- Published on Wednesday, 05 March 2014 00:06
- Written by Diego Abeloos - Staff Writeremail@example.com
A handful of Los Altos city commissions met last week for one specific purpose – to create a preliminary wish list of programming for a new community center.
Members of the city’s Senior, Parks and Recreation, Youth and Public Arts commissions met Feb. 26 for more than two hours at Hillview Community Center, part of the ongoing 10-month effort to update plans to replace Hillview with a new community facility as outlined in the 2009 Civic Center Master Plan. Participants split into groups and prioritized programming needs for the various constituencies the new facility would serve, such as seniors, teens and children.
Councilwoman Jeannie Bruins, who attended with fellow councilwomen Jan Pepper and Val Carpenter, later told the Town Crier in an email that she was pleased with the overall process and its results.
“I thought it was a very productive meeting,” said Bruins, who noted that she’s anticipating ample participation from residents in upcoming community center public workshops. “I was quite impressed by the thoughtful consideration given by each commission group. … They really want (the new community center) to be a destination, an experience.”
Carpenter added that several overlapping priorities emerged from the session, including the desire to see a public pool facility in addition to outdoor sports facilities such as a skateboard park and fields for soccer and baseball. She called the meeting a “great start” as the city embarks on a process to determine residents’ wants and needs for a new community center.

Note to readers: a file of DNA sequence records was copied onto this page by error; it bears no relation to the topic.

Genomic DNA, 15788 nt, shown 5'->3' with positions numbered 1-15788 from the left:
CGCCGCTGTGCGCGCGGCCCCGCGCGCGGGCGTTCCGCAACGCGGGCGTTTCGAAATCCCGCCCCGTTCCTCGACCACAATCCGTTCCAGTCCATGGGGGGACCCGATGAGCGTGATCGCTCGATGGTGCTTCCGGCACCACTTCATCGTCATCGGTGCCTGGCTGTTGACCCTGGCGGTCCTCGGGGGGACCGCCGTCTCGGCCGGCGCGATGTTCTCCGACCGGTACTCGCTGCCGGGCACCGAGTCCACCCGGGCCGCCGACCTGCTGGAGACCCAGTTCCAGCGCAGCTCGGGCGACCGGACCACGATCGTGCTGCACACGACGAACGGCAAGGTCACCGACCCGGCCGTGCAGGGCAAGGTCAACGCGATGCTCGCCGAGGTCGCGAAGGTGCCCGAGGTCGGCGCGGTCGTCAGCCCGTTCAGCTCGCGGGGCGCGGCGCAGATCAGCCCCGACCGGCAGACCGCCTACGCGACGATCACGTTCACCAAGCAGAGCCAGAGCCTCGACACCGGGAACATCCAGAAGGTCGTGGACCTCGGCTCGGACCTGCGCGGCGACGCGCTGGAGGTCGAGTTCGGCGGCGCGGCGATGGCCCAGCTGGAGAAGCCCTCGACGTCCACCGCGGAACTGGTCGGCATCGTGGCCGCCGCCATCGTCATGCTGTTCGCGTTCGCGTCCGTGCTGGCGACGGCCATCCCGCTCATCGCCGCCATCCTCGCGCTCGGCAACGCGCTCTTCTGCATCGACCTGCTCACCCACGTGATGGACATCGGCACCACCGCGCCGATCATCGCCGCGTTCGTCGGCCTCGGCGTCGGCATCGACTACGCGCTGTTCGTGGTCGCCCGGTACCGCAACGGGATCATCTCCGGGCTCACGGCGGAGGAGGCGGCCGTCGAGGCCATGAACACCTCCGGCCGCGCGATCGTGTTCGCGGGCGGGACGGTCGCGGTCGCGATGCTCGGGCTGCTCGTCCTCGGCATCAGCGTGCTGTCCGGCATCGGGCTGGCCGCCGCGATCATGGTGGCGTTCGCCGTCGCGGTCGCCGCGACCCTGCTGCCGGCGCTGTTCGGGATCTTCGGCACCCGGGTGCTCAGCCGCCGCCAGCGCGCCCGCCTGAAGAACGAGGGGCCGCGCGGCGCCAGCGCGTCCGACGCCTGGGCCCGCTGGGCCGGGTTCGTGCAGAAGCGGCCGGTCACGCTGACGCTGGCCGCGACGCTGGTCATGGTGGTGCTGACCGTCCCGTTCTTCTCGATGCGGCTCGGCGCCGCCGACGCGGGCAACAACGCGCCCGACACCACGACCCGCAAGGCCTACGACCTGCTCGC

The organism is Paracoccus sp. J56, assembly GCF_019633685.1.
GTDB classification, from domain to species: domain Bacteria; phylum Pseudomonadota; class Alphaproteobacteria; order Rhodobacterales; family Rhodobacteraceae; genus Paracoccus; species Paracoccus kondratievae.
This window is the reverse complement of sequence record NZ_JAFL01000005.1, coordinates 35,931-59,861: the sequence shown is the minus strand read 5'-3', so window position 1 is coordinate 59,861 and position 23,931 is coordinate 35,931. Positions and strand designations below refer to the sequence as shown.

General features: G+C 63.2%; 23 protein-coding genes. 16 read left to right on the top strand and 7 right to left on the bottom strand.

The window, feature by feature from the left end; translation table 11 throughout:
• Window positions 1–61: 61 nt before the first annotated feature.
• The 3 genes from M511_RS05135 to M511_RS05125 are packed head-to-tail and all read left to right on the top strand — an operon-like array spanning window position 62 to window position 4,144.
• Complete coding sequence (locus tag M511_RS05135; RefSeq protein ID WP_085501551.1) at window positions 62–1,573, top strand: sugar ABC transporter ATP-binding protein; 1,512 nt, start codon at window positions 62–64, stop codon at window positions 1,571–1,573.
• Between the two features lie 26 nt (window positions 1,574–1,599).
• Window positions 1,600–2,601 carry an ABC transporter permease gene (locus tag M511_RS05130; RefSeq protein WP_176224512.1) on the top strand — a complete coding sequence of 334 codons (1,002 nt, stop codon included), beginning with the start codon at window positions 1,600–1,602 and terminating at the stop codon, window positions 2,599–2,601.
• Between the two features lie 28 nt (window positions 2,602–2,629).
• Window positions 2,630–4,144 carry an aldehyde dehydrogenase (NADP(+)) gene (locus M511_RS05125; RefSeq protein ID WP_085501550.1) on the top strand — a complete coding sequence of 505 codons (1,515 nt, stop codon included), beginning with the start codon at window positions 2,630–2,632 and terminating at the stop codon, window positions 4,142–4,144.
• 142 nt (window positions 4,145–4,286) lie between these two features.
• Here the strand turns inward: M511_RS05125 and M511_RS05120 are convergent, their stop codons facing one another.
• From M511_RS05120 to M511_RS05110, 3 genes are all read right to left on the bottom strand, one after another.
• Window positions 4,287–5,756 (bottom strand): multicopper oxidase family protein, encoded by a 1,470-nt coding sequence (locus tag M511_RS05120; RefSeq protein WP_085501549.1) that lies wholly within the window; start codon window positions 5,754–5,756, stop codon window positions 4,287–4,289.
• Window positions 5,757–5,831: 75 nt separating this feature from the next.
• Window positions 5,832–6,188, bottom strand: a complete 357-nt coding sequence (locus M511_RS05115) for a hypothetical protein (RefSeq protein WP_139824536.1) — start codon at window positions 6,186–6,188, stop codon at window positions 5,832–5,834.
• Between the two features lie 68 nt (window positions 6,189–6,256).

Several commission members suggested the need for large indoor and outdoor spaces for social activities, with dinners, middle-school dances, public art and fitness classes as priorities.
“I thought that a lot of the ideas I wanted to see come out did come out,” said Carpenter, who has previously voiced her desire for the inclusion of a public pool facility. “There was a lot of consistency in what came up.”
Pepper lauded the efforts of the Youth and Public Arts commissions in particular during the meeting. Specifically, she noted that the Youth commissioners recognized the limited opportunities some seniors have for socializing, hence the need for large indoor spaces to host senior center activities. She also commended the Public Arts Commission for coloring “outside the lines” by adding programming suggestions other than the preselected options listed by city staff.
Pepper also suggested offering residents a blank-canvas approach for future public workshops on the project.
“I think we can eliminate the preselected choices … and instead provide a blank piece of paper and see what results,” Pepper emailed to the Town Crier. “We have such an educated and thoughtful community, I am confident our residents will be able to identify indoor and outdoor community center needs on their own and converge on priorities.”
The city is slated to host user-group-focused meetings March 15 and 20. Both meetings are open to the public.
In addition, the city is encouraging residents to participate in an April 5 community workshop on the community center. Times and locations of the meetings were not finalized before the Town Crier’s deadline.